Clare – 20-something Australian girl who I met in the hostel hours after I met Nate. She sadly had her passport, debit card, and some of her belongings stolen out of a hostel locker (!!!) just days before. Though frustrated, angry, and broke, spending hours arguing with banks and bureaucrats, she never lost her sunny disposition. We spent a couple days hanging out, walking around Buenos Aires, and enjoying deep conversation about life and relationships.
Ben – 19-year-old British kid on a gap-year trip. A phenomenally mature, intelligent, and friendly young man, who took a big leap departing from the UK to spend 6-9 months in South America, when many of his friends chose to stay much closer to home. He has a very bright future ahead of him. I’m glad we met. (Follow Ben’s adventures on Instagram.)
Afra – The Dutchess of Holland. We first met briefly in Buenos Aires on our last nights there. Then we bumped into each other again randomly 10 days later in El Calafaté at America Del Sur Hostel, in the kitchen. We struck up a conversation and ended up traveling to El Chaltén with friends, where we spent 3 days hiking and cracking endless jokes. Thankfully, she was able to teach me which direction west is, and what an orange is. Finally.
Afra is by far the most well-traveled person I’ve met, having visited 45 countries. For the same reason, she’s also the one who most completely understands the gravity of this journey I’ve signed up for, more than I do, I think. And in addition to being an entertaining traveling companion, she was able to provide many invaluable tips about Africa, Southeast Asia, and more. A fun and fortunate meeting.
Sebastian – Owner/operator of Aylen-Aike Hostel, aka The Temple of Rock, in El Chaltén. A true character. If you go to El Chaltén, which I recommend, stay with him and you’ll see what I mean. He defies description. “Hhhholy shit.”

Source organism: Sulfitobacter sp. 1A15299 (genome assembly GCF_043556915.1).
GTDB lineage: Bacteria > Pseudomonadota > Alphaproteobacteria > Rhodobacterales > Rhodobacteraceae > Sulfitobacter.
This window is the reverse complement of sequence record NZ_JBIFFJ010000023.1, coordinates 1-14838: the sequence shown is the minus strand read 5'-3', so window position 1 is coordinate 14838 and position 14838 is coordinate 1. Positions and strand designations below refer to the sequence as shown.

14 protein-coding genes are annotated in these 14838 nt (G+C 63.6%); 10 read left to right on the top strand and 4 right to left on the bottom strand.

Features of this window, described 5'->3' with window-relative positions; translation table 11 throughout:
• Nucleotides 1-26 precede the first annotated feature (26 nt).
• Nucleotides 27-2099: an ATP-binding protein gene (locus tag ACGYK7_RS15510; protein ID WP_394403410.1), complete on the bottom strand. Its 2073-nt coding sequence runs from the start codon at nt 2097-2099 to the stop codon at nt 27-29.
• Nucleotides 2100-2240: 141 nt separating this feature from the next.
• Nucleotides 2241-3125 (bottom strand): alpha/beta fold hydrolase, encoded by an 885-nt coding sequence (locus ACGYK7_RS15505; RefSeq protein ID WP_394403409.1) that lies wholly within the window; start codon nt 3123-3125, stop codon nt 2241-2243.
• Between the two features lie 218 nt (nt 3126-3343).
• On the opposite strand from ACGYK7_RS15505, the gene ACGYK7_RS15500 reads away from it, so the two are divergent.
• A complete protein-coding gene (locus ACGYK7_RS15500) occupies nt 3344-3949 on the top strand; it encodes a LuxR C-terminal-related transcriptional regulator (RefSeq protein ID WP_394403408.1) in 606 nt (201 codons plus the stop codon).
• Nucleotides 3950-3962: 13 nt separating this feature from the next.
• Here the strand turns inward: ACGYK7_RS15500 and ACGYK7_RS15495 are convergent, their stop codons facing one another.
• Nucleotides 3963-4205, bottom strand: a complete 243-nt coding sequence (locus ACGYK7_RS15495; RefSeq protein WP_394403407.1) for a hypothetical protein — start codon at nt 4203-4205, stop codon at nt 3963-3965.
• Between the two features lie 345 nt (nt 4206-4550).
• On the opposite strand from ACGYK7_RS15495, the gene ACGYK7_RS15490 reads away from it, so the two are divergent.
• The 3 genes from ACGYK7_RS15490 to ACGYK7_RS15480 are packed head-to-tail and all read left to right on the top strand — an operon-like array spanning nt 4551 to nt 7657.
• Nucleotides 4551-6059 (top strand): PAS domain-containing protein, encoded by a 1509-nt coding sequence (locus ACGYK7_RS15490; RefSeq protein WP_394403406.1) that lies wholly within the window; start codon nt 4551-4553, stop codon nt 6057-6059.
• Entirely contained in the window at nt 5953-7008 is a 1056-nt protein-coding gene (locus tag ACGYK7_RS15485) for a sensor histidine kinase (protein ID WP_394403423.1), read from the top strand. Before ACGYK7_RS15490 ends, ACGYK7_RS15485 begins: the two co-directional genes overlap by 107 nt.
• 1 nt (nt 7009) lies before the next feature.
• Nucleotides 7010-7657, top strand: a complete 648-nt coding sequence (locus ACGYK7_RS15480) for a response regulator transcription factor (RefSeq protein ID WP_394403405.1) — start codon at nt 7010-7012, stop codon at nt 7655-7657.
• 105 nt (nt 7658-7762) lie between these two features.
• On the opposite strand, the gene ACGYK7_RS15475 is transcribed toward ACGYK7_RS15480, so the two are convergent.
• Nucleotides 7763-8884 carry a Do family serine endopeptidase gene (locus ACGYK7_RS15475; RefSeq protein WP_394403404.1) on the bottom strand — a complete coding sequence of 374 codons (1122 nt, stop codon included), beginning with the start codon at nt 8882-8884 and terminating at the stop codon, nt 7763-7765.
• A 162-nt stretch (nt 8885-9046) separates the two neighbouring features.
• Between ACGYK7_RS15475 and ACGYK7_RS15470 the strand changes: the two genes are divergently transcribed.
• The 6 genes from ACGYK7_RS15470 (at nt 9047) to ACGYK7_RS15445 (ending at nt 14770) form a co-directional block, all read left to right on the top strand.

Rose & Jordi – A recently-retired 65-year-old couple from Barcelona who did the same grueling 20km trek to Fitz Roy that I did… and who did it faster. A true inspiration to me that age is in the mind, not in the body.
WHAT HAVE YOU LEARNED?
I sadly didn’t have much time to plan my trip before leaving San Francisco. Between selling all my stuff, moving into storage, throwing and playing at my going away party, and wrapping up all the loose ends of my life, I really couldn’t think through many of the little things like, “What do I want to do once I arrive?” I’ve relied heavily on the advice and word-of-mouth of strangers to educate me basically every day.
And I’ve learned that this is a totally acceptable way to travel. There’s something freeing about living-in-the-moment, seeing where the wind takes me, and what I feel called to do. I don’t know that I’ll do the entire journey this way, but it’s been an education on being in touch with my intuition, and going with it.
I wish I took Spanish instead of French in high school and Italian in college. English is not widely spoken in Argentina. Even a passing knowledge of Spanish would have made this whole part of the journey so much easier.
That said, unless I plan to become a global language savant in the next few weeks, I know I’d best get used to the feeling of not speaking the local language.
WHERE ARE YOU HEADING NEXT?
Puerto Natales, Chilé. It’s the main jumping-off town for Torres Del Paine national park, which apparently rivals Glaciers National Park in its beauty.
It’s part of the “Gringo Trail”, which includes Buenos Aires, Bariloche/Esquel/El Bolson, El Calafaté, El Chalten, and Ushuaia, the main tourist route through Patagonia. I hope to trek through the park for 2-3 nights, weather permitting, as winter is most definitely coming down here.
3 POINTS OF GRATITUDE
(We’ll take for granted that my entire experience exists in a web of immense gratitude for getting to do this, which I’ll cover in a separate post.)
1) My health. Over 2 days in El Calafaté, I trekked nearly 40km up some very difficult trails, to spectacular views. I have use of both my legs, and I’m in reasonably good cardiovascular shape. I am so intensely grateful to have my health, because it’s the foundation of this whole experience.
2) The Argentinian People. Argentinians have a reputation for being arrogant. I haven’t found this to be the case. They’ve been welcoming, friendly, and extraordinarily patient as I’ve butchered their lovely language in front of them. They’re also a proud people, and in my experience they have quite a lot to be proud of.
3) Apple: After owning and loving my iPhone 5S for nearly 3 years, I bought a 6S for this trip, mostly for the camera. I never dropped my 5S. So far, I’ve dropped my 6S four times. Thankfully, it hasn’t shattered.
I’m grateful to Apple’s engineers for making such a tough phone… even though it’s slippery as f*ck. I need a case.
Until next time…